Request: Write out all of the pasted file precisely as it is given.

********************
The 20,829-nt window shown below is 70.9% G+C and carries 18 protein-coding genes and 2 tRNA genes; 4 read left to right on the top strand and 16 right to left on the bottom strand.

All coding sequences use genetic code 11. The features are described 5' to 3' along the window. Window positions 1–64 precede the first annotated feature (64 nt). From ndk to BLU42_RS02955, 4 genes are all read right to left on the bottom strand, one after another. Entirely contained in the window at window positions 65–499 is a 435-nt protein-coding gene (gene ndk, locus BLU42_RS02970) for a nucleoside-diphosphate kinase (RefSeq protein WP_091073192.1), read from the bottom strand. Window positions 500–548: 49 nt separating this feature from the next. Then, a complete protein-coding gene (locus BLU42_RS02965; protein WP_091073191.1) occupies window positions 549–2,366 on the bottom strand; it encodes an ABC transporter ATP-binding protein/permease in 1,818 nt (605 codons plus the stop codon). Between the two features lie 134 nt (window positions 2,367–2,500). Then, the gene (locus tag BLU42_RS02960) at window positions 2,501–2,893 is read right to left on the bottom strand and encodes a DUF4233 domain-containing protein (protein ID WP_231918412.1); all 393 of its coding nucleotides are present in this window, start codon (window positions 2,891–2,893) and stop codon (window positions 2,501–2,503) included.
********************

The 20,829-nt window shown below is 70.9% G+C and carries 18 protein-coding genes and 2 tRNA genes; 4 read left to right on the top strand and 16 right to left on the bottom strand.

All coding sequences use genetic code 11. The features are described 5' to 3' along the window. Window positions 1–64 precede the first annotated feature (64 nt). From ndk to BLU42_RS02955, 4 genes are all read right to left on the bottom strand, one after another. Entirely contained in the window at window positions 65–499 is a 435-nt protein-coding gene (gene ndk, locus BLU42_RS02970) for a nucleoside-diphosphate kinase (RefSeq protein WP_091073192.1), read from the bottom strand. Window positions 500–548: 49 nt separating this feature from the next. Then, a complete protein-coding gene (locus BLU42_RS02965; protein WP_091073191.1) occupies window positions 549–2,366 on the bottom strand; it encodes an ABC transporter ATP-binding protein/permease in 1,818 nt (605 codons plus the stop codon). Between the two features lie 134 nt (window positions 2,367–2,500). Then, the gene (locus tag BLU42_RS02960) at window positions 2,501–2,893 is read right to left on the bottom strand and encodes a DUF4233 domain-containing protein (protein ID WP_231918412.1); all 393 of its coding nucleotides are present in this window, start codon (window positions 2,891–2,893) and stop codon (window positions 2,501–2,503) included.